SPP 13 • Areas for potential growth • In addition to the student’s IEP goals that are academic/behavioral/support, there should be activities or goals related to a service to help the student reach their post high school vision. Some examples may be “. . . TSWBAT identify career options . . . Or TSWBAT establish at least two career in high interest vocational areas such as . . . “
SPP 13 • Areas for potential growth • Make sure the student’s post secondary vision is included within the PLAAFP, threaded into the Transition Plan, and also the IEP Annual Goals and Transition Activities. • For Course of Study, whenever possible, include courses related to student’s Post Secondary Vision in addition to “general education with special education support” or for Center Programs, “Training Opportunities and instruction in adult life roles at WWSC/FTP” (Quality versus Compliance).
SPP 13 • Areas for potential growth • Include Transition Assessment (STAT) information within the PLAAFP (IE. date it was reviewed or date student took inventory as well as outcomes, needs, areas for growth). The STAT information within the PLAAFP should articulate needs in the behavioral, academic, functional and overall transition life areas. This may be an upcoming Checklist question for 2010.
PLAAFP CHECKLIST • Does the PLAAFP address all areas affected by the student's disability? • Is the PLAAFP stated in terms that are understandable, specific, measurable and objective? • Does the PLAAFP describe current performance, including functional performance? • Have transition assessment results been included? • Does the PLAAFP describe how the student's disability affects the child's performance in the general curriculum?
PLAAFP CHECKLIST • Are the present levels understandable, so that goals, services, assessments, LRE, etc. may easily be developed? • Does the PLAAFP provide a "snapshot" of the student? • Does the PLAAFP provide baseline information for each need? • Does the PLAAFP use information from a variety of sources in a comprehensive statement? • Would anyone be able to begin instruction or intervention?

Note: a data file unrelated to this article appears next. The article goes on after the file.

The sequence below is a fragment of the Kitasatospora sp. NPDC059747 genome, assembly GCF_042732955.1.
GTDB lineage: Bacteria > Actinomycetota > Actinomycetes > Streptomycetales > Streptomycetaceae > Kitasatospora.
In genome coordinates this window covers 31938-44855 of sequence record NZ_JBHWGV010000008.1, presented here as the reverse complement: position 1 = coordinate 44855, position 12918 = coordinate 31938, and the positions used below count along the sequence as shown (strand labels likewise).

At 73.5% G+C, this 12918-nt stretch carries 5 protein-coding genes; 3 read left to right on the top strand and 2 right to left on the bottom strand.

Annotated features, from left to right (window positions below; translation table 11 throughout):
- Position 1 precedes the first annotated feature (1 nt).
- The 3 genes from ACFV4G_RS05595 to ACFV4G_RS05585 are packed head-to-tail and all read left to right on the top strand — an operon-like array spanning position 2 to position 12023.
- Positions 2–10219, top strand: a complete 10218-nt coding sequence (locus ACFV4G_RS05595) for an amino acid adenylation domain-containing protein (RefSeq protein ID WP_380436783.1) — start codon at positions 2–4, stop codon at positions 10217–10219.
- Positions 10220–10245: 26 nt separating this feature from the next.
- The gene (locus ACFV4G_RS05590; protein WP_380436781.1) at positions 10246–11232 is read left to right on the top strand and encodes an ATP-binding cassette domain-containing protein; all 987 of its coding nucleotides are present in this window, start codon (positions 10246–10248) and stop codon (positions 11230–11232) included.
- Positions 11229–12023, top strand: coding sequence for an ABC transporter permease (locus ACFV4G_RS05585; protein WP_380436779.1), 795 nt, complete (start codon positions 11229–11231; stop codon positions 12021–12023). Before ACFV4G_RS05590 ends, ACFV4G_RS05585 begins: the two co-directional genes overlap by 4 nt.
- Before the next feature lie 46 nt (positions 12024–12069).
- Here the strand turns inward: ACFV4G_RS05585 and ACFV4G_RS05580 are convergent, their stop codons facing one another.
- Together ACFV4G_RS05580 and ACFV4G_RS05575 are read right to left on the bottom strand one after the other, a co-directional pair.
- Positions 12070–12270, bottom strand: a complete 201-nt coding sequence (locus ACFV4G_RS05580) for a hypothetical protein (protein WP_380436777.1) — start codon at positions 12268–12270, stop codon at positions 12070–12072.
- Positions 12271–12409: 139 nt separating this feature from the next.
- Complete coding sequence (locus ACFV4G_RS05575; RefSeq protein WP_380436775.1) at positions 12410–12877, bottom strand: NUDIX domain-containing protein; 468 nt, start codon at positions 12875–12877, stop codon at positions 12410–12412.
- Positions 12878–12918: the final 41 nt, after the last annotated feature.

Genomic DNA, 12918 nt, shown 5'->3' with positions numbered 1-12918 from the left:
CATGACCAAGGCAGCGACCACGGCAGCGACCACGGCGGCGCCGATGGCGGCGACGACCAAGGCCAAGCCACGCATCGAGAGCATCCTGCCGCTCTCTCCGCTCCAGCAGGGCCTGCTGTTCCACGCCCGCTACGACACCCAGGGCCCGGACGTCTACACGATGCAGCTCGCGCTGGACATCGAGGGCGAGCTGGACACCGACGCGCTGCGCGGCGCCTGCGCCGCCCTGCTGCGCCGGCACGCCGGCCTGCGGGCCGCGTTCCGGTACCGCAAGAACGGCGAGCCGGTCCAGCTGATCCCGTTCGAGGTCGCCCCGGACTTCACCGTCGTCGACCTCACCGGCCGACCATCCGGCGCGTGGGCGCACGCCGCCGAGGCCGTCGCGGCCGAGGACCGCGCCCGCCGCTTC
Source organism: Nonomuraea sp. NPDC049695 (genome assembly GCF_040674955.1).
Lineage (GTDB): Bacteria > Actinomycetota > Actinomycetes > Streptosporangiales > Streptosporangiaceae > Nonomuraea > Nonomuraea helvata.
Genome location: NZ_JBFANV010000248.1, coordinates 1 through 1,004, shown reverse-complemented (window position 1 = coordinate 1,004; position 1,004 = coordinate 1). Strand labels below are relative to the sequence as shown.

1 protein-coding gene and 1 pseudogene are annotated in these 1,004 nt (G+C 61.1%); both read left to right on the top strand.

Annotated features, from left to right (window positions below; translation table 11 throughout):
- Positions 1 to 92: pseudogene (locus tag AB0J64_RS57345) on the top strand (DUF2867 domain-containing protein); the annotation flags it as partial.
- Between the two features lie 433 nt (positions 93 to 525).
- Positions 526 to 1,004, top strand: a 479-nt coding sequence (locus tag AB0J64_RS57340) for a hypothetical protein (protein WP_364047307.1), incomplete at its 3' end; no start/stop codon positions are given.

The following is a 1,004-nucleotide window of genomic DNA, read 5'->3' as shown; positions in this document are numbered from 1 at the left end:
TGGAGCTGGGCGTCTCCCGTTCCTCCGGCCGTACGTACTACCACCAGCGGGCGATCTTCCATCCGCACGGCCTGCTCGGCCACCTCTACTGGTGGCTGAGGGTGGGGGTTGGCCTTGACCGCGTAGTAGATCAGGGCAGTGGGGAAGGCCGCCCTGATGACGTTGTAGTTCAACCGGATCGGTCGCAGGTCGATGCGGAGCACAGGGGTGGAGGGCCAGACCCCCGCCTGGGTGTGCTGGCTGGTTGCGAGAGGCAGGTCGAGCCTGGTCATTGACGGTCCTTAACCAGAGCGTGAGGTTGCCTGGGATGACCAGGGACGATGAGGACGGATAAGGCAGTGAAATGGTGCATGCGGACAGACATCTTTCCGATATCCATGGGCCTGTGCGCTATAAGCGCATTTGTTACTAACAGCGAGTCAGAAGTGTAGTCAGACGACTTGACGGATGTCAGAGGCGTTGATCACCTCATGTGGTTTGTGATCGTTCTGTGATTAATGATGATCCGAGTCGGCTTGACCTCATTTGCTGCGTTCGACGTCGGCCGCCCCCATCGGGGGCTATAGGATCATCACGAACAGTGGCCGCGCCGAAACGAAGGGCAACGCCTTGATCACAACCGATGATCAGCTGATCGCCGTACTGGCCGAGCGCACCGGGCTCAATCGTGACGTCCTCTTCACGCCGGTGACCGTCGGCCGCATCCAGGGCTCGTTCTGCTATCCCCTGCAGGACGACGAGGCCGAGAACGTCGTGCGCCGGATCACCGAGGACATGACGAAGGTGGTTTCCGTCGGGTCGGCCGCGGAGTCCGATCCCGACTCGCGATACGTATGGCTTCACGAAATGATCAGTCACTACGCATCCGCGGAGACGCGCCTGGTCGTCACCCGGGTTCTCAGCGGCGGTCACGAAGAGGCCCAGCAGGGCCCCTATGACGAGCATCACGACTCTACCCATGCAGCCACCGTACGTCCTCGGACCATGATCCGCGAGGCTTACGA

Wrap-around Support MiTop (Michigan Transition Outcomes Project) Our group felt strongly that students must feel cared for to be successful in their learning communities. The guiding principle of our team was a spirit of unity in which we all take responsibility for all kids, pitching in, doing things together, without a fear of looking into areas where we haven’t been successful. Partnerships within the community are also key to wrap-around support, i.e. MRS (Michigan Rehabilitative Services). Parents also need to feel respected, supported and included. Discuss ways this can be done . . One member of our group teaches Success Attributes to her district’s students and parents with great success.
Success Attributes • Self Awareness • Proactivity • Perseverance • Goal setting • Presence and use of effective support systems • Emotional Coping Strategies
Effective Support Strategies • Knows when he/she needs help • Knows how to get help • Seeks help when needed • Is aware of laws to help persons with learning disabilities • Is willing to use technological supports ---this is so key.
Effective Support Strategies:Utilizing Assistive Technology • According to the U of M Disability Office, AT use in middle school and high school is indicative of student’s future success. Those students who were fluent with AT tended to be the students who requested digitized text at the college level and were successful. Those who were unfamiliar with AT, tended not to take advantage of these resources at the college level.
LoudLit P-CCS & ATRC: ABC's of UDL Implementation 8.20.09
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Post-School Outcomes • One key NDPC-SD Transition Probe: • Does the district have a follow-up mechanism to track students in their post school outcomes? • Summary of Performance • Exit Interview Challenges of obtaining post school info: Technology Preferred modes of communication Transient populations
Why is Transition so Important? Why is transition planning important? Too many students with disabilities dropout of school. They become unemployed or underemployed. They face waiting lists for adult community-based services and support. Community life, integrated social opportunities and recreation bypass them because of poverty and physical and psychological barriers. Prejudice, fear and stereotyping from the non-disabled members of their community are real barriers to independent living.
Why is Transition so Important? Because it helps us get to the heart of the critical questions: 1. Are schools doing the right things to get students ready to belong and succeed in their community? • Is the community ready to support our students to belong and succeed when they get there?
Resources www.resa.net www.michigan.gov/mde www.ed.gov/about/offices/list/osers/osep/index.html www.cenmi.org/mi-top/Home.aspx www.fctd.info/webboard/displayResources.php